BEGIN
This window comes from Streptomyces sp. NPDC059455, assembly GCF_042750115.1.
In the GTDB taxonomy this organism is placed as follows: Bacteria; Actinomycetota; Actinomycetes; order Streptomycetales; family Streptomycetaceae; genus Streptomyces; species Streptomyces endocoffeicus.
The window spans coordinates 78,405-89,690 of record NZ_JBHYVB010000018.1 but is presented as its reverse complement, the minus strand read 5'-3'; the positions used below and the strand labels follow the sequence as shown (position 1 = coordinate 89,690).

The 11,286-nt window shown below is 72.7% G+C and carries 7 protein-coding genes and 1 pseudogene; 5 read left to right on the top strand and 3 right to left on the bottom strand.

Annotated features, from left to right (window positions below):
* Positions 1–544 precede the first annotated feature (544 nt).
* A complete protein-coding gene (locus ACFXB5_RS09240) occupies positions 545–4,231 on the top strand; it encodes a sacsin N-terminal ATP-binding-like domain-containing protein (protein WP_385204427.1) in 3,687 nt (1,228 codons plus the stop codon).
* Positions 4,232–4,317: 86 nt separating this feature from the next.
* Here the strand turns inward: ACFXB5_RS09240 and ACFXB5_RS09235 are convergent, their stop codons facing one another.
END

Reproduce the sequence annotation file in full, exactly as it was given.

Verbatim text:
This window comes from Streptomyces sp. NPDC059455, assembly GCF_042750115.1.
In the GTDB taxonomy this organism is placed as follows: Bacteria; Actinomycetota; Actinomycetes; order Streptomycetales; family Streptomycetaceae; genus Streptomyces; species Streptomyces endocoffeicus.
The window spans coordinates 78,405-89,690 of record NZ_JBHYVB010000018.1 but is presented as its reverse complement, the minus strand read 5'-3'; the positions used below and the strand labels follow the sequence as shown (position 1 = coordinate 89,690).

The 11,286-nt window shown below is 72.7% G+C and carries 7 protein-coding genes and 1 pseudogene; 5 read left to right on the top strand and 3 right to left on the bottom strand.

Annotated features, from left to right (window positions below):
* Positions 1–544 precede the first annotated feature (544 nt).
* A complete protein-coding gene (locus ACFXB5_RS09240) occupies positions 545–4,231 on the top strand; it encodes a sacsin N-terminal ATP-binding-like domain-containing protein (protein WP_385204427.1) in 3,687 nt (1,228 codons plus the stop codon).
* Positions 4,232–4,317: 86 nt separating this feature from the next.
* Here the strand turns inward: ACFXB5_RS09240 and ACFXB5_RS09235 are convergent, their stop codons facing one another.